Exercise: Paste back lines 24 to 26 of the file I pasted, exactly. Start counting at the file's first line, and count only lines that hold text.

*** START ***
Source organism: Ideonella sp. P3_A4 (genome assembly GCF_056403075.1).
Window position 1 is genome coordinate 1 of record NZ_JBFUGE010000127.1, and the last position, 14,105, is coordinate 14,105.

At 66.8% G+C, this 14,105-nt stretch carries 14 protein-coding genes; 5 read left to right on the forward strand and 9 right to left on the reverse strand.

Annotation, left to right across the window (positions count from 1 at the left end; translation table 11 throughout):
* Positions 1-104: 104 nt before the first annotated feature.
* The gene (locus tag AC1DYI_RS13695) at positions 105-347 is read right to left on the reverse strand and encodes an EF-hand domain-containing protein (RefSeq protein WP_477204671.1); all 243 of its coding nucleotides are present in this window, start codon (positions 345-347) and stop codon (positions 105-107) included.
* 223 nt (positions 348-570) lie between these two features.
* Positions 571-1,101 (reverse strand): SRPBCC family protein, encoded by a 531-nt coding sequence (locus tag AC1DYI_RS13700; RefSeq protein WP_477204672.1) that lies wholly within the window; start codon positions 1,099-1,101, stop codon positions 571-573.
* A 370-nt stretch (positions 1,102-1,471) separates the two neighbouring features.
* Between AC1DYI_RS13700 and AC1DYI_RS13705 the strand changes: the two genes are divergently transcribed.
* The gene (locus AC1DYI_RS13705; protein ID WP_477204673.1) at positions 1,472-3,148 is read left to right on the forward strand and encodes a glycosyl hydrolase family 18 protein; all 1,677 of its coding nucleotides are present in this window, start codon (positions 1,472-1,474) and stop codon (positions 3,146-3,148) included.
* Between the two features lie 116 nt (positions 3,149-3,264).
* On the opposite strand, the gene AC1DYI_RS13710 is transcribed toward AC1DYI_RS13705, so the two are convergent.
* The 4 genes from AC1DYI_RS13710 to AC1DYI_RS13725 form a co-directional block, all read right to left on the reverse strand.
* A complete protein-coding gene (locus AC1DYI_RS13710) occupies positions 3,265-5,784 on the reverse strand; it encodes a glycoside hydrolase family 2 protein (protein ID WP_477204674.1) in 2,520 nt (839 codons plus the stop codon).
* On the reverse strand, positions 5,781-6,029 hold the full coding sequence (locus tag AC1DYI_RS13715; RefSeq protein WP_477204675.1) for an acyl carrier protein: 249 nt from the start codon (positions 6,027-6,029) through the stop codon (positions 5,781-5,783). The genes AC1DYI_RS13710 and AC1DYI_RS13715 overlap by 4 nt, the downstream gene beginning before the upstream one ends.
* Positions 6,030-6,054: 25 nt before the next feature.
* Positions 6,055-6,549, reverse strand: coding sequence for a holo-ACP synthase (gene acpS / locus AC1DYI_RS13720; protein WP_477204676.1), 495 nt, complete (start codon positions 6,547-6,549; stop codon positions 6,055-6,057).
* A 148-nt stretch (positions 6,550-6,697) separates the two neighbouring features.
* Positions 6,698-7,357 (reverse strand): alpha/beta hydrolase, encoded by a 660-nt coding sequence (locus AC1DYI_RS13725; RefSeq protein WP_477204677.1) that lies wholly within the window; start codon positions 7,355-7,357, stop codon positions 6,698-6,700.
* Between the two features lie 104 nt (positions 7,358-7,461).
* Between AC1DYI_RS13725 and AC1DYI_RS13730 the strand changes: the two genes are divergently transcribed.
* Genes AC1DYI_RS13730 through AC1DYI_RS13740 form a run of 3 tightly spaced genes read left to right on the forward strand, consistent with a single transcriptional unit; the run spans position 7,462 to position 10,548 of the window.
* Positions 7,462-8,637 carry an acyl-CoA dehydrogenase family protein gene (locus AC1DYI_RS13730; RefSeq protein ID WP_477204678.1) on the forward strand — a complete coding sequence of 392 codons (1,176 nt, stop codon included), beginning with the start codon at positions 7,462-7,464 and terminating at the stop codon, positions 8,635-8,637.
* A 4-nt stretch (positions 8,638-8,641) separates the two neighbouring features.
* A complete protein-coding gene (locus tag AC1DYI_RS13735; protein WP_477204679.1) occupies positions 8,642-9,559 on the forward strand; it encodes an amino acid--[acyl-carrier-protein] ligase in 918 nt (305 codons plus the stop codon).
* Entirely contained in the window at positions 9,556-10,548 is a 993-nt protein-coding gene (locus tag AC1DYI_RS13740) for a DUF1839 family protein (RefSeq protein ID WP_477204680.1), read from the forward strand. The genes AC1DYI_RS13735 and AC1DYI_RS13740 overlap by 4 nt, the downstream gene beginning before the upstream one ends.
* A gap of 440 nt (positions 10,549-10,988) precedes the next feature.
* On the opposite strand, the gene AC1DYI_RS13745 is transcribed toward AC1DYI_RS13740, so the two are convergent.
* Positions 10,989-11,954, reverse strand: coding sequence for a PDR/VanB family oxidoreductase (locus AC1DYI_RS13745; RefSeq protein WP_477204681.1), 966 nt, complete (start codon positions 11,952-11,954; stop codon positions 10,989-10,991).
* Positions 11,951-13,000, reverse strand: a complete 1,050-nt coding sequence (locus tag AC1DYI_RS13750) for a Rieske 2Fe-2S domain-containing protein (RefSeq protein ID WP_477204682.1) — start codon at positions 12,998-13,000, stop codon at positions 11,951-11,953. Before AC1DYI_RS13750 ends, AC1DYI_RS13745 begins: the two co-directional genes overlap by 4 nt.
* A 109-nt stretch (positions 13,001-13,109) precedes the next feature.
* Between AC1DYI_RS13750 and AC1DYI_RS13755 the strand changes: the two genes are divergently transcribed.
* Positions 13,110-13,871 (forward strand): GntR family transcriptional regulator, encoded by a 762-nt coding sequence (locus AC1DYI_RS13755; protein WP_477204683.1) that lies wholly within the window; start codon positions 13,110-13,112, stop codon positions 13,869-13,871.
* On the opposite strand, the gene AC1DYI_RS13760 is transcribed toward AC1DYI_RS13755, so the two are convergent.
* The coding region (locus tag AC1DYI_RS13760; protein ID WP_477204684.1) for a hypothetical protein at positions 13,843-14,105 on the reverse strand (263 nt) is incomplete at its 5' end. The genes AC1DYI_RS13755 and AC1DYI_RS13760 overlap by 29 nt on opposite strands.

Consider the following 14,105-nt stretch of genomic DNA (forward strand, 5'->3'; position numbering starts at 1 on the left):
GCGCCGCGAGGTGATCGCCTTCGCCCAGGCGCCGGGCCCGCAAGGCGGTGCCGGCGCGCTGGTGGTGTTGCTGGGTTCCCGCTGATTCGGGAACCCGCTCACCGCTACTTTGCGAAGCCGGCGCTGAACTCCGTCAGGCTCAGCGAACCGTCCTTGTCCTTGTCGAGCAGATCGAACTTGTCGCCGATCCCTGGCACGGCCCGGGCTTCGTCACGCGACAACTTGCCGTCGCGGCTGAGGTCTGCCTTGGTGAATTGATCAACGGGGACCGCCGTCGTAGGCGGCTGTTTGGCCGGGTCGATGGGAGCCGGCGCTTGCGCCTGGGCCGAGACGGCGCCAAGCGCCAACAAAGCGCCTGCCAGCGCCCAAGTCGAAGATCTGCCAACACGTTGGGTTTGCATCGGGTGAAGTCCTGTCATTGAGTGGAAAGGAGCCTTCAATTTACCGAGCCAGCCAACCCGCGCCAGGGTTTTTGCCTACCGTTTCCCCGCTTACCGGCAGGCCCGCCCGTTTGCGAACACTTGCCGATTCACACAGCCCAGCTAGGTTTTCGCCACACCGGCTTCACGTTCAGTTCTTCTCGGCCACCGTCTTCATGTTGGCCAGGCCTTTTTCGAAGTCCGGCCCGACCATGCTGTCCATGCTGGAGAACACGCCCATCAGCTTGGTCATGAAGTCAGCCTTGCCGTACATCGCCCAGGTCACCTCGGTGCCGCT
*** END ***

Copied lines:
* Positions 7,462-8,637 carry an acyl-CoA dehydrogenase family protein gene (locus AC1DYI_RS13730; RefSeq protein ID WP_477204678.1) on the forward strand — a complete coding sequence of 392 codons (1,176 nt, stop codon included), beginning with the start codon at positions 7,462-7,464 and terminating at the stop codon, positions 8,635-8,637.
* A 4-nt stretch (positions 8,638-8,641) separates the two neighbouring features.
* A complete protein-coding gene (locus tag AC1DYI_RS13735; protein WP_477204679.1) occupies positions 8,642-9,559 on the forward strand; it encodes an amino acid--[acyl-carrier-protein] ligase in 918 nt (305 codons plus the stop codon).